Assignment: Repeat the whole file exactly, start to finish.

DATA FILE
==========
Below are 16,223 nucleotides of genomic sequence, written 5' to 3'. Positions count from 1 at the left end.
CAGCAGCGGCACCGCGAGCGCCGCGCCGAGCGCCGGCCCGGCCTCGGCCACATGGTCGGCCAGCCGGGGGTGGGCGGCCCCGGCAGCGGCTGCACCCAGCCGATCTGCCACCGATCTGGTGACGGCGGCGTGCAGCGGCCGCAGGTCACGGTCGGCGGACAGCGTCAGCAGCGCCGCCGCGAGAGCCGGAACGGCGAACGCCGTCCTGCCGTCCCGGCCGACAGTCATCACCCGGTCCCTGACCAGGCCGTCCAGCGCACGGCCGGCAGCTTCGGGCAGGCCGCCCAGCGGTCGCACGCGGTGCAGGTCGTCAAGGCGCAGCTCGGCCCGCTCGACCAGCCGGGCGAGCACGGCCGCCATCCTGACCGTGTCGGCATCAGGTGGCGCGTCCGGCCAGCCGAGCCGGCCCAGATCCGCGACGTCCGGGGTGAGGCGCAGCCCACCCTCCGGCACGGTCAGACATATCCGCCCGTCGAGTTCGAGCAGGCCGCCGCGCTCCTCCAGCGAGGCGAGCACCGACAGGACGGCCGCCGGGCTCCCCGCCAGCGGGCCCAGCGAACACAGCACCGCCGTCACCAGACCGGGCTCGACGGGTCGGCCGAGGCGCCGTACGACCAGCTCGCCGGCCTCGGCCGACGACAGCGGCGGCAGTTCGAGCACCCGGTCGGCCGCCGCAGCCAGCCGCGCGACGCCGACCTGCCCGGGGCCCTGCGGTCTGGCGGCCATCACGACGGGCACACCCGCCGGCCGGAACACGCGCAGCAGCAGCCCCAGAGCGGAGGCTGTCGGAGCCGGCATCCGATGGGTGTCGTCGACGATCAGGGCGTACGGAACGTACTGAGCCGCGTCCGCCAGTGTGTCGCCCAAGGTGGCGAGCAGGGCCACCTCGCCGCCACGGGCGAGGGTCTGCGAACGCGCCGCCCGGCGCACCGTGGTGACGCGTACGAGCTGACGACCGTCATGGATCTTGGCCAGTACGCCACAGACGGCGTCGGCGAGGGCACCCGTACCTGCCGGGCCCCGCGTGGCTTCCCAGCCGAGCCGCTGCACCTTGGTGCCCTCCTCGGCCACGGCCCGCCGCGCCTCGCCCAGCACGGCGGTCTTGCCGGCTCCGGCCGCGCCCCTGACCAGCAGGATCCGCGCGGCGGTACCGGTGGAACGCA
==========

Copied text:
Below are 16,223 nucleotides of genomic sequence, written 5' to 3'. Positions count from 1 at the left end.
CAGCAGCGGCACCGCGAGCGCCGCGCCGAGCGCCGGCCCGGCCTCGGCCACATGGTCGGCCAGCCGGGGGTGGGCGGCCCCGGCAGCGGCTGCACCCAGCCGATCTGCCACCGATCTGGTGACGGCGGCGTGCAGCGGCCGCAGGTCACGGTCGGCGGACAGCGTCAGCAGCGCCGCCGCGAGAGCCGGAACGGCGAACGCCGTCCTGCCGTCCCGGCCGACAGTCATCACCCGGTCCCTGACCAGGCCGTCCAGCGCACGGCCGGCAGCTTCGGGCAGGCCGCCCAGCGGTCGCACGCGGTGCAGGTCGTCAAGGCGCAGCTCGGCCCGCTCGACCAGCCGGGCGAGCACGGCCGCCATCCTGACCGTGTCGGCATCAGGTGGCGCGTCCGGCCAGCCGAGCCGGCCCAGATCCGCGACGTCCGGGGTGAGGCGCAGCCCACCCTCCGGCACGGTCAGACATATCCGCCCGTCGAGTTCGAGCAGGCCGCCGCGCTCCTCCAGCGAGGCGAGCACCGACAGGACGGCCGCCGGGCTCCCCGCCAGCGGGCCCAGCGAACACAGCACCGCCGTCACCAGACCGGGCTCGACGGGTCGGCCGAGGCGCCGTACGACCAGCTCGCCGGCCTCGGCCGACGACAGCGGCGGCAGTTCGAGCACCCGGTCGGCCGCCGCAGCCAGCCGCGCGACGCCGACCTGCCCGGGGCCCTGCGGTCTGGCGGCCATCACGACGGGCACACCCGCCGGCCGGAACACGCGCAGCAGCAGCCCCAGAGCGGAGGCTGTCGGAGCCGGCATCCGATGGGTGTCGTCGACGATCAGGGCGTACGGAACGTACTGAGCCGCGTCCGCCAGTGTGTCGCCCAAGGTGGCGAGCAGGGCCACCTCGCCGCCACGGGCGAGGGTCTGCGAACGCGCCGCCCGGCGCACCGTGGTGACGCGTACGAGCTGACGACCGTCATGGATCTTGGCCAGTACGCCACAGACGGCGTCGGCGAGGGCACCCGTACCTGCCGGGCCCCGCGTGGCTTCCCAGCCGAGCCGCTGCACCTTGGTGCCCTCCTCGGCCACGGCCCGCCGCGCCTCGCCCAGCACGGCGGTCTTGCCGGCTCCGGCCGCGCCCCTGACCAGCAGGATCCGCGCGGCGGTACCGGTGGAACGCA